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dc.contributor.advisorRams, Thomas E.
dc.contributor.advisorPage, Lawrence R.
dc.creatorLin, Daniel Liwei
dc.date.accessioned2020-11-04T16:10:04Z
dc.date.available2020-11-04T16:10:04Z
dc.date.issued2019
dc.identifier.urihttp://hdl.handle.net/20.500.12613/3187
dc.description.abstractObjectives: Most bacterial species implicated as pathogens in human periodontitis are anaerobic in their metabolism. Systemic administration of metronidazole, an antibiotic specifically active against anaerobic bacteria, has been shown in multiple clinical trials to be beneficial in enhancing periodontal therapeutic outcomes beyond that attained by conventional mechanically-based forms of periodontal therapy alone, in large part by the drug inducing better reductions of major anaerobic pathogens in periodontal pockets. However, systemic metronidazole regimens in the treatment of periodontitis require multiple patient-administered drug doses per day, which may compromise treatment benefits in patients less compliant with prescribed oral drug consumption schedules. Tinidazole, a second-generation 2-methyl-5-nitroimidazole class antibiotic similar to metronidazole, also possesses marked antibacterial activity against anaerobic bacteria, and exhibits pharmacokinetic properties that enable its bioavailability with only a once-a-day oral drug dose, which may be an advantage for use in periodontitis patients unable to comply with more frequent drug dosing regimens. Little comparative data is available assessing the potential antimicrobial effects of tinidazole, as compared to metronidazole, against anaerobic periodontal pathogens, particularly “wild-type” clinical strains isolated from severely-diseased human periodontal pockets. As a result, this study tested fresh clinical subgingival isolates of selected anaerobic red and orange complex periodontal pathogens for their in vitro susceptibility to tinidazole, metronidazole, and three other antibiotics frequently employed in periodontal therapy. Methods: Paper point subgingival plaque biofilm specimens were removed from 31 adults with severe periodontitis, and transported in VMGA III medium from variousUnited States private periodontal practices to the Oral Microbiology Testing Service Laboratory at Temple University School of Dentistry. Within 24 hours, the samples were serial diluted and plated onto enriched Brucella blood agar plates with either no antimicrobials added, or supplemented with either tinidazole at 16 mg/L, metronidazole at 16 mg/L, doxycycline at 4 mg/L, amoxicillin at 8 mg/L, or clindamycin at 4 mg/L, which represent recognized non-susceptible drug breakpoint concentrations for each of the antibiotics. After incubation at 37°C for 7 days in an 85% N2-10% H2-5% CO2 anaerobic atmosphere, all plates were examined with established phenotypic criteria for selected anaerobic red and orange complex periodontal pathogens, including Porphyromonas gingivalis, Tannerella forsythia, Prevotella intermedia/nigrescens, Parvimonas micra, and Fusobacterium nucleatum group species. In vitro antibiotic resistance was noted when any of the test bacterial species displayed growth on one or more of the antibiotic-supplemented enriched Brucella blood agar plates. A paired t-test compared mean total subgingival proportions of the evaluated anaerobic red and orange complex periodontal pathogens per patient which were resistant in vitro to non- susceptible drug threshold concentrations of tinidazole as compared to metronidazole, as well as to doxycycline, amoxicillin, and clindamycin, with a P-value of < 0.05 required for statistical significance. Results: The study patients yielded an average 25.8% per patient of total subgingival proportions of the selected anaerobic red and orange complex periodontal pathogens. Among these species, P. micra was isolated from all (100%) study patients, and P. intermedia/nigrescens and F. nucleatum from 93.5% and 90.3% patients, respectively, with mean subgingival proportions of these species in positive patientsranging from 1.8% to 9.7%. T. forsythia at mean subgingival levels of 1.8% was recovered from 54.8% of the patients, whereas subgingival P. gingivalis averaged 9.1% in 5 (16.1%) patients. Tinidazole and metronidazole at 16 mg/L threshold concentrations inhibited in vitro growth of all test periodontal pathogens, except for a tinidazole-resistant strain of P. intermedia/nigrescens in one patient that was additionally resistant in vitro to doxycycline, amoxicillin and clindamycin. No statistically significant differences were found between tinidazole and metronidazole in mean total subgingival proportions of anaerobic red and orange complex periodontal pathogens per patient exhibiting in vitro resistance to a 16 mg/L drug concentration (P = 0.327, paired t-test). However, significantly greater total subgingival proportions of anaerobic red and orange complex periodontal pathogens per patient were resistant in vitro to breakpoint concentrations of either doxycycline, amoxicillin, or clindamycin, as compared to tinidazole or metronidazole (all P-values < 0.006, paired t-test). Conclusions: Tinidazole performed in vitro similar to metronidazole, but significantly better than doxycycline, amoxicillin, or clindamycin, in antimicrobial activity against freshly-isolated clinical strains of human subgingival anaerobic red and orange complex periodontal pathogens. As a result of its similar spectrum of antimicrobial inhibition against anaerobic bacteria, and its more convenient once-a-day oral drug dosing properties, tinidazole may be prescribed for clinical systemic use in place of metronidazole in severe human periodontitis treatment regimens where patient compliance with multiple dose per day systemic drug consumption is anticipated to be poor or difficult to attain.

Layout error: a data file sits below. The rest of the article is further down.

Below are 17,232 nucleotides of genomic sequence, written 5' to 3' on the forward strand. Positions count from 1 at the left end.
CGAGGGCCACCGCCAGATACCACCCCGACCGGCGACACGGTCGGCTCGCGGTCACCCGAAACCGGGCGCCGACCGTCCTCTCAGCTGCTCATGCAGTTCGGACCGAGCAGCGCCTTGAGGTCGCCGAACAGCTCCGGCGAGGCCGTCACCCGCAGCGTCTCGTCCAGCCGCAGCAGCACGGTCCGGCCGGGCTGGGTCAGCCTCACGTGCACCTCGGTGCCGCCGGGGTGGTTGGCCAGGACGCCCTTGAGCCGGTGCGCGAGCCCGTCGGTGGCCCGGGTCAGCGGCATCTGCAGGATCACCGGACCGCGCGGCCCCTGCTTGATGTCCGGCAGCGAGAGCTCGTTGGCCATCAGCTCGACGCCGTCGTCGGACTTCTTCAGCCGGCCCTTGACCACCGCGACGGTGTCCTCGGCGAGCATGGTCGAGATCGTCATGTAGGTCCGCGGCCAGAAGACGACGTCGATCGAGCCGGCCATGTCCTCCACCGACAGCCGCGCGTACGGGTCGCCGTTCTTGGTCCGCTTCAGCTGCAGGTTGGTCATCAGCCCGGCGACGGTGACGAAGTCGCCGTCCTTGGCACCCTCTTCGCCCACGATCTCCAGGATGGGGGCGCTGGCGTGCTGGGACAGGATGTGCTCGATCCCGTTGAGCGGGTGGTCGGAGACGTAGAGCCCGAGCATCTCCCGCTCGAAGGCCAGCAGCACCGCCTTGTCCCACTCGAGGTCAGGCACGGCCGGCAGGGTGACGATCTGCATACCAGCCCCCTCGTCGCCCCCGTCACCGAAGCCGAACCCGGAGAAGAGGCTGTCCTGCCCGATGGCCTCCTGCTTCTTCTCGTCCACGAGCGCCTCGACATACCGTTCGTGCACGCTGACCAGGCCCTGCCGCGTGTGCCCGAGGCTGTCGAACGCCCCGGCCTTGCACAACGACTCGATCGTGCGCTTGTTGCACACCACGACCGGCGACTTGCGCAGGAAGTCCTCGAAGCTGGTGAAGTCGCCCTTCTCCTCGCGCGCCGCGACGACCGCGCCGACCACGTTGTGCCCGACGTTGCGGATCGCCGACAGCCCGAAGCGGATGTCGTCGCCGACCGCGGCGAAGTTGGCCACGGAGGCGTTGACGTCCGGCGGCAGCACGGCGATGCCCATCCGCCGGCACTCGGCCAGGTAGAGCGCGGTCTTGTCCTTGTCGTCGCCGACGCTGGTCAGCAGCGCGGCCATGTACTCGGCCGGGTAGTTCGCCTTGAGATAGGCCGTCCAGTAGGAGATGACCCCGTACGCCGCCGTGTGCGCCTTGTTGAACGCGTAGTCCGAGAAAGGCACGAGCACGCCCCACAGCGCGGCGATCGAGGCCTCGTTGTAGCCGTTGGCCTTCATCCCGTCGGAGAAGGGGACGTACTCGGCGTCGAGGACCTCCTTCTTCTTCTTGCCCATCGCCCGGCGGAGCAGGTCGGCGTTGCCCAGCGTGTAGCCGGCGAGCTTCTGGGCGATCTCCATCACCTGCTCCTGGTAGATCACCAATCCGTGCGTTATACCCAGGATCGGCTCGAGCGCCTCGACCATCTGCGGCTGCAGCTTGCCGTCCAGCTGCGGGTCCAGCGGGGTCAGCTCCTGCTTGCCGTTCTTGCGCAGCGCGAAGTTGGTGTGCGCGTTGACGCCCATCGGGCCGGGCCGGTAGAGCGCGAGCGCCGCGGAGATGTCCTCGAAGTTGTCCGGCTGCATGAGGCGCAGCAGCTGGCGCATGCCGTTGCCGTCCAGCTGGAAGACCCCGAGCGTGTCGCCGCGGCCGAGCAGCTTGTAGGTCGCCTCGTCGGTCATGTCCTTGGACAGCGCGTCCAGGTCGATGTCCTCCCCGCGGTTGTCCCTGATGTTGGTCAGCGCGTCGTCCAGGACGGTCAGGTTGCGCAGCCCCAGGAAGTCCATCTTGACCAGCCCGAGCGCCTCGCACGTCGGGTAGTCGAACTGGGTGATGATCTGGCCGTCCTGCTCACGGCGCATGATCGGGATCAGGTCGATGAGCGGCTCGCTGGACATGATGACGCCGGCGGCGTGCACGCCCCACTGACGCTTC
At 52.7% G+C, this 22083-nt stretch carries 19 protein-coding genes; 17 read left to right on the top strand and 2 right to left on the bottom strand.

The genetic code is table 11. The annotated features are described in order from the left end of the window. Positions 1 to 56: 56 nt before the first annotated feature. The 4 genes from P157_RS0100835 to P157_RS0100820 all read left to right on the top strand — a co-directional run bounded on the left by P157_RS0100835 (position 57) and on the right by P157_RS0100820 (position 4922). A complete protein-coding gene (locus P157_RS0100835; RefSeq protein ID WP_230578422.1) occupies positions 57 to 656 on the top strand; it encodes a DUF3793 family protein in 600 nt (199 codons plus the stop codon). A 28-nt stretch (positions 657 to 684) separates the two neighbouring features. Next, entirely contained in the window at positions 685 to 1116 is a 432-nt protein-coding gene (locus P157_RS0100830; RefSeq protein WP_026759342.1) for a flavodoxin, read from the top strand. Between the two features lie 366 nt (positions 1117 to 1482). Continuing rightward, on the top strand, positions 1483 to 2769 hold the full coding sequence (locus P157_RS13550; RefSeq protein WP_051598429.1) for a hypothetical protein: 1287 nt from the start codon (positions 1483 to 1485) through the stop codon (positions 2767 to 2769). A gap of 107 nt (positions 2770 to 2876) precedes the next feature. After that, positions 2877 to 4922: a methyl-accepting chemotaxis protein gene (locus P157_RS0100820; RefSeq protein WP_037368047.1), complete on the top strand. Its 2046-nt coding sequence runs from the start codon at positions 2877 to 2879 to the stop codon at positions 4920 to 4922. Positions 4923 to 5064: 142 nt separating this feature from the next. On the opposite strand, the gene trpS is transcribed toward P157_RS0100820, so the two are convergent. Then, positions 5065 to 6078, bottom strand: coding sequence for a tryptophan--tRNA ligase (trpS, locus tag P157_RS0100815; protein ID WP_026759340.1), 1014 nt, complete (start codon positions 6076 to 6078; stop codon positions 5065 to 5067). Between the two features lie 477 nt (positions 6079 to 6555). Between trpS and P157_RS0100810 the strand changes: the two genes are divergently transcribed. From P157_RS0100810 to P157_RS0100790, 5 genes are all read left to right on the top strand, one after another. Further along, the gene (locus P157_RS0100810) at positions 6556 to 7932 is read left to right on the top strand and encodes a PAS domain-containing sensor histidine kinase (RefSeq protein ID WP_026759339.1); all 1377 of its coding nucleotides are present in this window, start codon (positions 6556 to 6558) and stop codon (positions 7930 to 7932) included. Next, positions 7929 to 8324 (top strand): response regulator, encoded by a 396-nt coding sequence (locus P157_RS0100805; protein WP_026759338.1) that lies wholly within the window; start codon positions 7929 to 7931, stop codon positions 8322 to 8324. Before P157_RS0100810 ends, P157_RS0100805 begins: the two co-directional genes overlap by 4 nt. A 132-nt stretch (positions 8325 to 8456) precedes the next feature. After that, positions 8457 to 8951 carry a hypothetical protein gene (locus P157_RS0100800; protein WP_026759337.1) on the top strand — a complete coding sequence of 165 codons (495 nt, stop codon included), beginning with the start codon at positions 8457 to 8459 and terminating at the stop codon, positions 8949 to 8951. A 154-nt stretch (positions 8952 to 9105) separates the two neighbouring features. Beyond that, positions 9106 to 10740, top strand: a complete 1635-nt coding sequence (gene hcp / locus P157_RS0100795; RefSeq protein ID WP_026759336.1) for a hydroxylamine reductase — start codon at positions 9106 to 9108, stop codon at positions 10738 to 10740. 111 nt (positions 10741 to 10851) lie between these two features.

dc.format.extent35 pages
dc.language.isoeng
dc.publisherTemple University. Libraries
dc.relation.ispartofTheses and Dissertations
dc.rightsIN COPYRIGHT- This Rights Statement can be used for an Item that is in copyright. Using this statement implies that the organization making this Item available has determined that the Item is in copyright and either is the rights-holder, has obtained permission from the rights-holder(s) to make their Work(s) available, or makes the Item available under an exception or limitation to copyright (including Fair Use) that entitles it to make the Item available.
dc.rights.urihttp://rightsstatements.org/vocab/InC/1.0/
dc.subjectDentistry
dc.subjectMetronidazole
dc.subjectPathogens
dc.subjectPeriodontal
dc.subjectResistance
dc.subjectTinidazole
dc.titleIn vitro resistance of human periodontal anaerobic bacterial pathogens to tinidazole versus metronidazole
dc.typeText
dc.type.genreThesis/Dissertation
dc.contributor.committeememberWhitaker, Eugene J.
dc.description.departmentOral Biology
dc.relation.doihttp://dx.doi.org/10.34944/dspace/3169
dc.ada.noteFor Americans with Disabilities Act (ADA) accommodation, including help with reading this content, please contact scholarshare@temple.edu
dc.description.degreeM.S.
refterms.dateFOA2020-11-04T16:10:04Z